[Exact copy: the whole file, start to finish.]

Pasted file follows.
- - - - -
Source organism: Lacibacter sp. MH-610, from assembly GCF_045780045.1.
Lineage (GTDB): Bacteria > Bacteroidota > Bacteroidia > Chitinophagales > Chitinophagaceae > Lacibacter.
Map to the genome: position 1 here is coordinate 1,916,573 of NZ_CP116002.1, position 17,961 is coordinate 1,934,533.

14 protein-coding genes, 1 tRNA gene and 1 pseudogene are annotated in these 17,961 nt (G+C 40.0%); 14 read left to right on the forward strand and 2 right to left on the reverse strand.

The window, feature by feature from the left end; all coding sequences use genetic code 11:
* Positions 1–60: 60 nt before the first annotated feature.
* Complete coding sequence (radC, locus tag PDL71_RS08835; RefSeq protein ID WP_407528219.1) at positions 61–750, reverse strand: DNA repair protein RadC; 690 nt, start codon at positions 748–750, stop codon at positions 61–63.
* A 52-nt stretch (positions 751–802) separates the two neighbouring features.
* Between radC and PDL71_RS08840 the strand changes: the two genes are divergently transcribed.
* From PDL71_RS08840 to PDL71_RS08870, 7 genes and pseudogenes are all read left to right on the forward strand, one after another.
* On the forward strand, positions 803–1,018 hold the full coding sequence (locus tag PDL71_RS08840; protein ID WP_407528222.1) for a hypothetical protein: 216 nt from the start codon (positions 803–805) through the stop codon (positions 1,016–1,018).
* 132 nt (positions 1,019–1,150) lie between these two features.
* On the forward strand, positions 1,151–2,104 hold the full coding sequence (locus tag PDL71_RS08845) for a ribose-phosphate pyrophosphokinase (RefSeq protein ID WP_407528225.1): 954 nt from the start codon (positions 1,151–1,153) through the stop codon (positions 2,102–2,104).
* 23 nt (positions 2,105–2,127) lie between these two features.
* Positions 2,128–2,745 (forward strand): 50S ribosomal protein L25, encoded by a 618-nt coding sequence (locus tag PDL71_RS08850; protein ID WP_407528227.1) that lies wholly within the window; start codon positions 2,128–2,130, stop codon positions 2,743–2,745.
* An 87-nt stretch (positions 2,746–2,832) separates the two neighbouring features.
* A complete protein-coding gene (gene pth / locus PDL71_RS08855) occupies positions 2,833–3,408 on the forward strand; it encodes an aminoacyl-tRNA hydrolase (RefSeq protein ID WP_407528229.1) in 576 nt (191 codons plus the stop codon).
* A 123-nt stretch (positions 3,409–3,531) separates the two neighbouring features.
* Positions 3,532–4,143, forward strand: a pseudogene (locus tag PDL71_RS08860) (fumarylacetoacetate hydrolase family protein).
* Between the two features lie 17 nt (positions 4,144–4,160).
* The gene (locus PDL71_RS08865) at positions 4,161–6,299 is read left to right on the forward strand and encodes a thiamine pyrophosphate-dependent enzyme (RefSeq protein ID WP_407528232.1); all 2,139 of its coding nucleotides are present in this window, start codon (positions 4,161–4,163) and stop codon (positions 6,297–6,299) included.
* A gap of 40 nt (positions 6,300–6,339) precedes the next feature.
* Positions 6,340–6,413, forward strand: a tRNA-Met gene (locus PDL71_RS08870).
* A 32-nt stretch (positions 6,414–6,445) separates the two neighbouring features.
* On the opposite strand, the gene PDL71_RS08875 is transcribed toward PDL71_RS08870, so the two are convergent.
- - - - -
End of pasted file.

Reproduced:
Source organism: Lacibacter sp. MH-610, from assembly GCF_045780045.1.
Lineage (GTDB): Bacteria > Bacteroidota > Bacteroidia > Chitinophagales > Chitinophagaceae > Lacibacter.
Map to the genome: position 1 here is coordinate 1,916,573 of NZ_CP116002.1, position 17,961 is coordinate 1,934,533.

14 protein-coding genes, 1 tRNA gene and 1 pseudogene are annotated in these 17,961 nt (G+C 40.0%); 14 read left to right on the forward strand and 2 right to left on the reverse strand.

The window, feature by feature from the left end; all coding sequences use genetic code 11:
* Positions 1–60: 60 nt before the first annotated feature.
* Complete coding sequence (radC, locus tag PDL71_RS08835; RefSeq protein ID WP_407528219.1) at positions 61–750, reverse strand: DNA repair protein RadC; 690 nt, start codon at positions 748–750, stop codon at positions 61–63.
* A 52-nt stretch (positions 751–802) separates the two neighbouring features.
* Between radC and PDL71_RS08840 the strand changes: the two genes are divergently transcribed.
* From PDL71_RS08840 to PDL71_RS08870, 7 genes and pseudogenes are all read left to right on the forward strand, one after another.
* On the forward strand, positions 803–1,018 hold the full coding sequence (locus tag PDL71_RS08840; protein ID WP_407528222.1) for a hypothetical protein: 216 nt from the start codon (positions 803–805) through the stop codon (positions 1,016–1,018).
* 132 nt (positions 1,019–1,150) lie between these two features.
* On the forward strand, positions 1,151–2,104 hold the full coding sequence (locus tag PDL71_RS08845) for a ribose-phosphate pyrophosphokinase (RefSeq protein ID WP_407528225.1): 954 nt from the start codon (positions 1,151–1,153) through the stop codon (positions 2,102–2,104).
* 23 nt (positions 2,105–2,127) lie between these two features.
* Positions 2,128–2,745 (forward strand): 50S ribosomal protein L25, encoded by a 618-nt coding sequence (locus tag PDL71_RS08850; protein ID WP_407528227.1) that lies wholly within the window; start codon positions 2,128–2,130, stop codon positions 2,743–2,745.
* An 87-nt stretch (positions 2,746–2,832) separates the two neighbouring features.
* A complete protein-coding gene (gene pth / locus PDL71_RS08855) occupies positions 2,833–3,408 on the forward strand; it encodes an aminoacyl-tRNA hydrolase (RefSeq protein ID WP_407528229.1) in 576 nt (191 codons plus the stop codon).
* A 123-nt stretch (positions 3,409–3,531) separates the two neighbouring features.
* Positions 3,532–4,143, forward strand: a pseudogene (locus tag PDL71_RS08860) (fumarylacetoacetate hydrolase family protein).
* Between the two features lie 17 nt (positions 4,144–4,160).
* The gene (locus PDL71_RS08865) at positions 4,161–6,299 is read left to right on the forward strand and encodes a thiamine pyrophosphate-dependent enzyme (RefSeq protein ID WP_407528232.1); all 2,139 of its coding nucleotides are present in this window, start codon (positions 4,161–4,163) and stop codon (positions 6,297–6,299) included.
* A gap of 40 nt (positions 6,300–6,339) precedes the next feature.
* Positions 6,340–6,413, forward strand: a tRNA-Met gene (locus PDL71_RS08870).
* A 32-nt stretch (positions 6,414–6,445) separates the two neighbouring features.
* On the opposite strand, the gene PDL71_RS08875 is transcribed toward PDL71_RS08870, so the two are convergent.